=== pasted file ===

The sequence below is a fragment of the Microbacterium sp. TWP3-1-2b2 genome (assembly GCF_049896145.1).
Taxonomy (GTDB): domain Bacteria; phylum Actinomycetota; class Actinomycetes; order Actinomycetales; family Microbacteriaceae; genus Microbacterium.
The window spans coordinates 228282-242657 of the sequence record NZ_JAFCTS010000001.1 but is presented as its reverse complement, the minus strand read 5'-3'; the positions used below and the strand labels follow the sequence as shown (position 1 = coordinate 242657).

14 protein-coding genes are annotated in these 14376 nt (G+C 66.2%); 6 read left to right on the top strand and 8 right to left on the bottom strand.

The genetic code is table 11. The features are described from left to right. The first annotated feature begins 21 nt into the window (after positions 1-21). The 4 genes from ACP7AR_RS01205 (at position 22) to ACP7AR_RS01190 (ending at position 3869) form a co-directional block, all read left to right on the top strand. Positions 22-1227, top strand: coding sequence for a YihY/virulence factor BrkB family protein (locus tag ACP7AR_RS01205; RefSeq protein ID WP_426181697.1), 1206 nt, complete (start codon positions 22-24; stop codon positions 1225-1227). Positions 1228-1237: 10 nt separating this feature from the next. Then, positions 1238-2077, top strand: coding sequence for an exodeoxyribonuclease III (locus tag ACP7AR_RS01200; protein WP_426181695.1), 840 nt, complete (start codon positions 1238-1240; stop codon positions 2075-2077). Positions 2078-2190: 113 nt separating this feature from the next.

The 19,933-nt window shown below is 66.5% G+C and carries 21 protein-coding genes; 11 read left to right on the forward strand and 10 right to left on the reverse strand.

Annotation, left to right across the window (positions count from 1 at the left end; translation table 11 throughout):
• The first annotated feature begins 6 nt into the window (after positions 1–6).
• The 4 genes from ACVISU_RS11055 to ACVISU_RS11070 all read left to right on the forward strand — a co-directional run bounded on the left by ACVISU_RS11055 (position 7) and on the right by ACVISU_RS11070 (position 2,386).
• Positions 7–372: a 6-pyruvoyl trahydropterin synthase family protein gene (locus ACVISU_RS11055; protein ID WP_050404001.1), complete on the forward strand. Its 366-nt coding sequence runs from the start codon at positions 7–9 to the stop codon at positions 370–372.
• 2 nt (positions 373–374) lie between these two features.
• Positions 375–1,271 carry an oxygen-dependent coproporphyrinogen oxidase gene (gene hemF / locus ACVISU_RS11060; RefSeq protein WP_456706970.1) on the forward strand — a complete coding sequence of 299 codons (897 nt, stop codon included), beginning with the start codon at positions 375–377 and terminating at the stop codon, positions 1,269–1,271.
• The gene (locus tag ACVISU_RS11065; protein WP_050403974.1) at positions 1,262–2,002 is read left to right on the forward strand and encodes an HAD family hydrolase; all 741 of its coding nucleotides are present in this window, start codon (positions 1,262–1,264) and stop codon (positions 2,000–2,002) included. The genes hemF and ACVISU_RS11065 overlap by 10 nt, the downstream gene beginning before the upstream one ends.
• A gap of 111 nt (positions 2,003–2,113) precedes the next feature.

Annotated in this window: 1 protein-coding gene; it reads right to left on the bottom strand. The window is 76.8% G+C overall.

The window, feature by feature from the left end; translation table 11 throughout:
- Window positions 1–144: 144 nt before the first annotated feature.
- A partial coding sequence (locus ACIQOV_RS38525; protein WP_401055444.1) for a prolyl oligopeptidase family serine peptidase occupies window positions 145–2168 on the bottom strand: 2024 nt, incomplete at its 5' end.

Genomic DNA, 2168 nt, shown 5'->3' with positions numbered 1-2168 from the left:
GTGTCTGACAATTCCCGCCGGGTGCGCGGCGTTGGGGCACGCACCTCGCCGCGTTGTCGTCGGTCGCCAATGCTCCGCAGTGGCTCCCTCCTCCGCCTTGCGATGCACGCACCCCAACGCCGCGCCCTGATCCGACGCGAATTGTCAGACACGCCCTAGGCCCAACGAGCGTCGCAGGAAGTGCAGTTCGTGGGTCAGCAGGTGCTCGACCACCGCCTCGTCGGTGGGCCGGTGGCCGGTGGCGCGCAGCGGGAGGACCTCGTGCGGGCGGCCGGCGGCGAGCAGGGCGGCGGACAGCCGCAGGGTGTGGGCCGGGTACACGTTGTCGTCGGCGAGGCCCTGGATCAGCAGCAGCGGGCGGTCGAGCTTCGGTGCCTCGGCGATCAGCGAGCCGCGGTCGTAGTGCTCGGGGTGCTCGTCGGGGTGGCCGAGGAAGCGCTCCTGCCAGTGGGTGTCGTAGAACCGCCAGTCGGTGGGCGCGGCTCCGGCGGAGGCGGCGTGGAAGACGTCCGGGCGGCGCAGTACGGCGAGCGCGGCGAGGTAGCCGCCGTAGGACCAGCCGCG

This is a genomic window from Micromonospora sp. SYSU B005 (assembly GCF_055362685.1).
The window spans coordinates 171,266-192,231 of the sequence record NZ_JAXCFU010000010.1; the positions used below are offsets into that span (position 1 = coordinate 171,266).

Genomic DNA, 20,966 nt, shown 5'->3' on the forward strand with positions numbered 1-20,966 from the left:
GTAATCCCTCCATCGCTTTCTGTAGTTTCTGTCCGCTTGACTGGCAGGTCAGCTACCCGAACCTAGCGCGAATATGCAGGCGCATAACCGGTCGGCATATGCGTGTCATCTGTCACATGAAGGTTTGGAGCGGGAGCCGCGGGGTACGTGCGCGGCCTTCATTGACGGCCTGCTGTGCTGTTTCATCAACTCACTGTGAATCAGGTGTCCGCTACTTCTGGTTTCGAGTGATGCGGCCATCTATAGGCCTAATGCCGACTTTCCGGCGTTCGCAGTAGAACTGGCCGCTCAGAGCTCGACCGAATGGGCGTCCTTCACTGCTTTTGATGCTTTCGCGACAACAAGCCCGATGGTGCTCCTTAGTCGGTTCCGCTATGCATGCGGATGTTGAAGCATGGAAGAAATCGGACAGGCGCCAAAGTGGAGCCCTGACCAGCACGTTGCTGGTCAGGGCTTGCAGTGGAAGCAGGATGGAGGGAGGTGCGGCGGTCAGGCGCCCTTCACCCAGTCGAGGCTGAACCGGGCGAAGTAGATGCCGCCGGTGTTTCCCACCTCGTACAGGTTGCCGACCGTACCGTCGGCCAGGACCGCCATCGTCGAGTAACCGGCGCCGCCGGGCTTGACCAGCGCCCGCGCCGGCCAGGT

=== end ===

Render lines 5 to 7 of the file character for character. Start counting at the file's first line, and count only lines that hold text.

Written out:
The genetic code is table 11. The features are described from left to right. The first annotated feature begins 21 nt into the window (after positions 1-21). The 4 genes from ACP7AR_RS01205 (at position 22) to ACP7AR_RS01190 (ending at position 3869) form a co-directional block, all read left to right on the top strand. Positions 22-1227, top strand: coding sequence for a YihY/virulence factor BrkB family protein (locus tag ACP7AR_RS01205; RefSeq protein ID WP_426181697.1), 1206 nt, complete (start codon positions 22-24; stop codon positions 1225-1227). Positions 1228-1237: 10 nt separating this feature from the next. Then, positions 1238-2077, top strand: coding sequence for an exodeoxyribonuclease III (locus tag ACP7AR_RS01200; protein WP_426181695.1), 840 nt, complete (start codon positions 1238-1240; stop codon positions 2075-2077). Positions 2078-2190: 113 nt separating this feature from the next.

The 19,933-nt window shown below is 66.5% G+C and carries 21 protein-coding genes; 11 read left to right on the forward strand and 10 right to left on the reverse strand.

Annotation, left to right across the window (positions count from 1 at the left end; translation table 11 throughout):